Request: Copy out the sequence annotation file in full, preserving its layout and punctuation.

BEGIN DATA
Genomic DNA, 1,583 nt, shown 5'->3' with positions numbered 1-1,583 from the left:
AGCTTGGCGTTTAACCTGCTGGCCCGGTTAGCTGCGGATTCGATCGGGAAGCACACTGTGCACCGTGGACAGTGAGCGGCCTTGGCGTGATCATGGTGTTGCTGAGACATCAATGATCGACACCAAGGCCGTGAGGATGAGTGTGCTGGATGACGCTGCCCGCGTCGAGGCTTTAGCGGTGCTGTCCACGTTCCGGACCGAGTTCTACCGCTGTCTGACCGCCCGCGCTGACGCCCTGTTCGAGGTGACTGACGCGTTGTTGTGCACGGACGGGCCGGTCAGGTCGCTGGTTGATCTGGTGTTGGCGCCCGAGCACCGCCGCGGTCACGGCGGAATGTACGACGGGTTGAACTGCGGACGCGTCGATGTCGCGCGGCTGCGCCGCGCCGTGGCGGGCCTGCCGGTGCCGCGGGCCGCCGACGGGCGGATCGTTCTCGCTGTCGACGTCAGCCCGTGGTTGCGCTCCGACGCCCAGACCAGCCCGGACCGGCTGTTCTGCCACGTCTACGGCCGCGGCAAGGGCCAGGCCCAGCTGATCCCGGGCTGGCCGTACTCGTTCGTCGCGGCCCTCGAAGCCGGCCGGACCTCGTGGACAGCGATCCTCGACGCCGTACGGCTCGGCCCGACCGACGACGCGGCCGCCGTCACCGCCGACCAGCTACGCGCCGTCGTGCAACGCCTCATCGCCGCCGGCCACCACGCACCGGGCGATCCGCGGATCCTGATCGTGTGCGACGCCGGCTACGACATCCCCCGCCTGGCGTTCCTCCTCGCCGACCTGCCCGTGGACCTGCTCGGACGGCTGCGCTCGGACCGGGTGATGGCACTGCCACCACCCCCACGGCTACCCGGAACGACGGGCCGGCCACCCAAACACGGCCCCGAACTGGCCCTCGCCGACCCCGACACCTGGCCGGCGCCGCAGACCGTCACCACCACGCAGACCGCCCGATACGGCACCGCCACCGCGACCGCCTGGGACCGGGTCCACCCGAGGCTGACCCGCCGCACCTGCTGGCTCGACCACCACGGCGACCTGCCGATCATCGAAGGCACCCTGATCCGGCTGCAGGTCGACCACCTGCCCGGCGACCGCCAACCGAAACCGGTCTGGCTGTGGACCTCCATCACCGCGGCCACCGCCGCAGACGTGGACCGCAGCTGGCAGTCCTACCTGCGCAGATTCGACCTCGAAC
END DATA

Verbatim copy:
Genomic DNA, 1,583 nt, shown 5'->3' with positions numbered 1-1,583 from the left:
AGCTTGGCGTTTAACCTGCTGGCCCGGTTAGCTGCGGATTCGATCGGGAAGCACACTGTGCACCGTGGACAGTGAGCGGCCTTGGCGTGATCATGGTGTTGCTGAGACATCAATGATCGACACCAAGGCCGTGAGGATGAGTGTGCTGGATGACGCTGCCCGCGTCGAGGCTTTAGCGGTGCTGTCCACGTTCCGGACCGAGTTCTACCGCTGTCTGACCGCCCGCGCTGACGCCCTGTTCGAGGTGACTGACGCGTTGTTGTGCACGGACGGGCCGGTCAGGTCGCTGGTTGATCTGGTGTTGGCGCCCGAGCACCGCCGCGGTCACGGCGGAATGTACGACGGGTTGAACTGCGGACGCGTCGATGTCGCGCGGCTGCGCCGCGCCGTGGCGGGCCTGCCGGTGCCGCGGGCCGCCGACGGGCGGATCGTTCTCGCTGTCGACGTCAGCCCGTGGTTGCGCTCCGACGCCCAGACCAGCCCGGACCGGCTGTTCTGCCACGTCTACGGCCGCGGCAAGGGCCAGGCCCAGCTGATCCCGGGCTGGCCGTACTCGTTCGTCGCGGCCCTCGAAGCCGGCCGGACCTCGTGGACAGCGATCCTCGACGCCGTACGGCTCGGCCCGACCGACGACGCGGCCGCCGTCACCGCCGACCAGCTACGCGCCGTCGTGCAACGCCTCATCGCCGCCGGCCACCACGCACCGGGCGATCCGCGGATCCTGATCGTGTGCGACGCCGGCTACGACATCCCCCGCCTGGCGTTCCTCCTCGCCGACCTGCCCGTGGACCTGCTCGGACGGCTGCGCTCGGACCGGGTGATGGCACTGCCACCACCCCCACGGCTACCCGGAACGACGGGCCGGCCACCCAAACACGGCCCCGAACTGGCCCTCGCCGACCCCGACACCTGGCCGGCGCCGCAGACCGTCACCACCACGCAGACCGCCCGATACGGCACCGCCACCGCGACCGCCTGGGACCGGGTCCACCCGAGGCTGACCCGCCGCACCTGCTGGCTCGACCACCACGGCGACCTGCCGATCATCGAAGGCACCCTGATCCGGCTGCAGGTCGACCACCTGCCCGGCGACCGCCAACCGAAACCGGTCTGGCTGTGGACCTCCATCACCGCGGCCACCGCCGCAGACGTGGACCGCAGCTGGCAGTCCTACCTGCGCAGATTCGACCTCGAAC